# Pseudorapidity

Pseudorapidity values shown on a polar plot. In particle physics, an angle of zero is usually along the beam axis, and thus particles with high pseudorapidity values are generally lost, escaping through the space in the detector along with the beam.
As polar angle approaches zero, pseudorapidity tends towards infinity.

In experimental particle physics, pseudorapidity, ${\displaystyle \eta }$, is a commonly used spatial coordinate describing the angle of a particle relative to the beam axis. It is defined as

${\displaystyle \eta \equiv -\ln \left[\tan \left({\frac {\theta }{2}}\right)\right],}$

where ${\displaystyle \theta }$ is the angle between the particle three-momentum ${\displaystyle \mathbf {p} }$ and the positive direction of the beam axis.[1] Inversely,

${\displaystyle \theta =2\arctan \left(e^{-\eta }\right).}$

As a function of three-momentum ${\displaystyle \mathbf {p} }$, pseudorapidity can be written as

${\displaystyle \eta ={\frac {1}{2}}\ln \left({\frac {\left|\mathbf {p} \right|+p_{\text{L}}}{\left|\mathbf {p} \right|-p_{\text{L}}}}\right)=\operatorname {artanh} \left({\frac {p_{L}}{\left|\mathbf {p} \right|}}\right),}$

where ${\displaystyle p_{\text{L}}}$ is the component of the momentum along the beam axis (i.e. the longitudinal momentum – using the conventional system of coordinates for hadron collider physics, this is also commonly denoted ${\displaystyle p_{z}}$). In the limit where the particle is travelling close to the speed of light, or equivalently in the approximation that the mass of the particle is negligible, one can make the substitution ${\displaystyle m\ll p\Rightarrow E\approx p\Rightarrow \eta \approx y}$ (i.e. in this limit, the particle's only energy is its momentum-energy, similar to the case of the photon), and hence the pseudorapidity converges to the definition of rapidity used in experimental particle physics:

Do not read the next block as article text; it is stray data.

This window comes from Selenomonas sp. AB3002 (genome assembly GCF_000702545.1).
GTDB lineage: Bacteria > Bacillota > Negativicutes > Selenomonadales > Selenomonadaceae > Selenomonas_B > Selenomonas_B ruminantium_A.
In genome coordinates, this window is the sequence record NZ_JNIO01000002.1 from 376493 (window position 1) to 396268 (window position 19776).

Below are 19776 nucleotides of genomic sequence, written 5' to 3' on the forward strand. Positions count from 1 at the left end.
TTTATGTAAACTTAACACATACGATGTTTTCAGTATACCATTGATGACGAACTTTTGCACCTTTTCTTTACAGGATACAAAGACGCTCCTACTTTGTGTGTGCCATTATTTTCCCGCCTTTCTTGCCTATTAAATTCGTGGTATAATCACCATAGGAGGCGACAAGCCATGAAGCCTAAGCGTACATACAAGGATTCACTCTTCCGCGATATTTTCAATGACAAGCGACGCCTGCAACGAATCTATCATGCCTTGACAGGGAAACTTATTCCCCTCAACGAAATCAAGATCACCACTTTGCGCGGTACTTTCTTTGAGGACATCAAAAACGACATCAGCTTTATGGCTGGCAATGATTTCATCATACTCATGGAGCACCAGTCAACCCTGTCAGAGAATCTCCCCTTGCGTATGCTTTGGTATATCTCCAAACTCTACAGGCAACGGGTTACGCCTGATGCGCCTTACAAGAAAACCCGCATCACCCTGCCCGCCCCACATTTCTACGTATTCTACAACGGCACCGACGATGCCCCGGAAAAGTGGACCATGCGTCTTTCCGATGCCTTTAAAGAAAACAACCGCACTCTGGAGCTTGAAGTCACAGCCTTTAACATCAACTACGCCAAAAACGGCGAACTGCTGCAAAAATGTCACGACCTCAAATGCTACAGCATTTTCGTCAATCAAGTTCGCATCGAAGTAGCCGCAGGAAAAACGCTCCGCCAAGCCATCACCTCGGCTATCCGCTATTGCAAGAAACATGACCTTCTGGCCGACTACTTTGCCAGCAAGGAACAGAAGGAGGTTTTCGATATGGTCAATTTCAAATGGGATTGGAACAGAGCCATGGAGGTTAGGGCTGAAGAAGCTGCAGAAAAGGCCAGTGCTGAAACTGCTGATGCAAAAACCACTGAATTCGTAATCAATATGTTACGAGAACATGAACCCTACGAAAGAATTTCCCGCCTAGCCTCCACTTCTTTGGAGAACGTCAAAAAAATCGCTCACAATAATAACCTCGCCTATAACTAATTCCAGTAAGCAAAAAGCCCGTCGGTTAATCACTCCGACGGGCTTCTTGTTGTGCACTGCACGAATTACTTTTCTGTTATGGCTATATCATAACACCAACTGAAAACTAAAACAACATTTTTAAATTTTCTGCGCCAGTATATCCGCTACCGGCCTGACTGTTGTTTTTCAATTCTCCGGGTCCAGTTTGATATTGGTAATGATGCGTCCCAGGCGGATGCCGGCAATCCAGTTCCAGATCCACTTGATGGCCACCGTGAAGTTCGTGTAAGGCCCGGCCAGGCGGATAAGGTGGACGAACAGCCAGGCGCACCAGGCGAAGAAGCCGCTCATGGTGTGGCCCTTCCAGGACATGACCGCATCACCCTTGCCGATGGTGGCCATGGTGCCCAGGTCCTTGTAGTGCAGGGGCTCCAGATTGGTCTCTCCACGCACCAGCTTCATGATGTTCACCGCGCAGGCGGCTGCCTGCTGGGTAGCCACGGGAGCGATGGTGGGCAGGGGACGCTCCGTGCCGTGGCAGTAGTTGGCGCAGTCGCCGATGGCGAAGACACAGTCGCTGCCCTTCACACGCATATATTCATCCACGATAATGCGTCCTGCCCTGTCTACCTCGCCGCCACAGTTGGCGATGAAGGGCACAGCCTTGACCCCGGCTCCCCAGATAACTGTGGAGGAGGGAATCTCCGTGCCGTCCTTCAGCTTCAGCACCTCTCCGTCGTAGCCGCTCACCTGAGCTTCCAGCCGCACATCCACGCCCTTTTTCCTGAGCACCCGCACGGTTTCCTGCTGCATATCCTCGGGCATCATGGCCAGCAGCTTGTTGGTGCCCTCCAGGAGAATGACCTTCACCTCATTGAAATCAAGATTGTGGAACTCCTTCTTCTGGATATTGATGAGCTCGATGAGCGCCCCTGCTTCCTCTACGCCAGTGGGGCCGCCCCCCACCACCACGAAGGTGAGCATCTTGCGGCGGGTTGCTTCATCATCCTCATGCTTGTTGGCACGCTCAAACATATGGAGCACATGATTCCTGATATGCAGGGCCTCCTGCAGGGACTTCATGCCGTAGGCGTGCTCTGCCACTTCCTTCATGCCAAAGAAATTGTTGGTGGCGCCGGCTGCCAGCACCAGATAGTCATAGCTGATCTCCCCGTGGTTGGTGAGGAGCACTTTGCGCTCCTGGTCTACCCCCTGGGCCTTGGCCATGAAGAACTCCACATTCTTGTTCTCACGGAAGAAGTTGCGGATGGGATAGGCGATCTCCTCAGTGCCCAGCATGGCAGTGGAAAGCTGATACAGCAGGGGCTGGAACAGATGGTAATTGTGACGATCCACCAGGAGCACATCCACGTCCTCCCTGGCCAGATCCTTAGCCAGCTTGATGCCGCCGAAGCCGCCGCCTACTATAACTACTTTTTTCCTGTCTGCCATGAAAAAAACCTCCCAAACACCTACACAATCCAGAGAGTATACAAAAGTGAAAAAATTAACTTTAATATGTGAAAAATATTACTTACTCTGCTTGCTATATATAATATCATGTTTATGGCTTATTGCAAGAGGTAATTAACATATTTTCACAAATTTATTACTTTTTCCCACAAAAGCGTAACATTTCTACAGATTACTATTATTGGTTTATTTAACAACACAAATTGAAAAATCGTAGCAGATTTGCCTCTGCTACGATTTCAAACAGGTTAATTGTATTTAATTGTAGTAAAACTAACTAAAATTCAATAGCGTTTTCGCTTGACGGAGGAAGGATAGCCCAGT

${\displaystyle y\equiv {\frac {1}{2}}\ln \left({\frac {E+p_{\text{L}}}{E-p_{\text{L}}}}\right)}$

This differs slightly from the definition of rapidity in special relativity, which uses ${\displaystyle \left|\mathbf {p} \right|}$ instead of ${\displaystyle p_{\text{L}}}$. However, pseudorapidity depends only on the polar angle of the particle's trajectory, and not on the energy of the particle. One speaks of the "forward" direction in a hadron collider experiment, which refers to regions of the detector that are close to the beam axis, at high ${\displaystyle |\eta |}$; in contexts where the distinction between "forward" and "backward" is relevant, the former refers to the positive z-direction and the latter to the negative z-direction.

In hadron collider physics, the rapidity (or pseudorapidity) is preferred over the polar angle ${\displaystyle \theta }$ because, loosely speaking, particle production is constant as a function of rapidity, and because differences in rapidity are Lorentz invariant under boosts along the longitudinal axis: they transform additively, similar to velocities in Galilean relativity. A measurement of a rapidity difference ${\displaystyle \Delta y}$ between particles (or ${\displaystyle \Delta \eta }$ if the particles involved are massless) is hence not dependent on the longitudinal boost of the reference frame (such as the laboratory frame). This is an important feature for hadron collider physics, where the colliding partons carry different longitudinal momentum fractions x, which means that the rest frames of the parton-parton collisions will have different longitudinal boosts.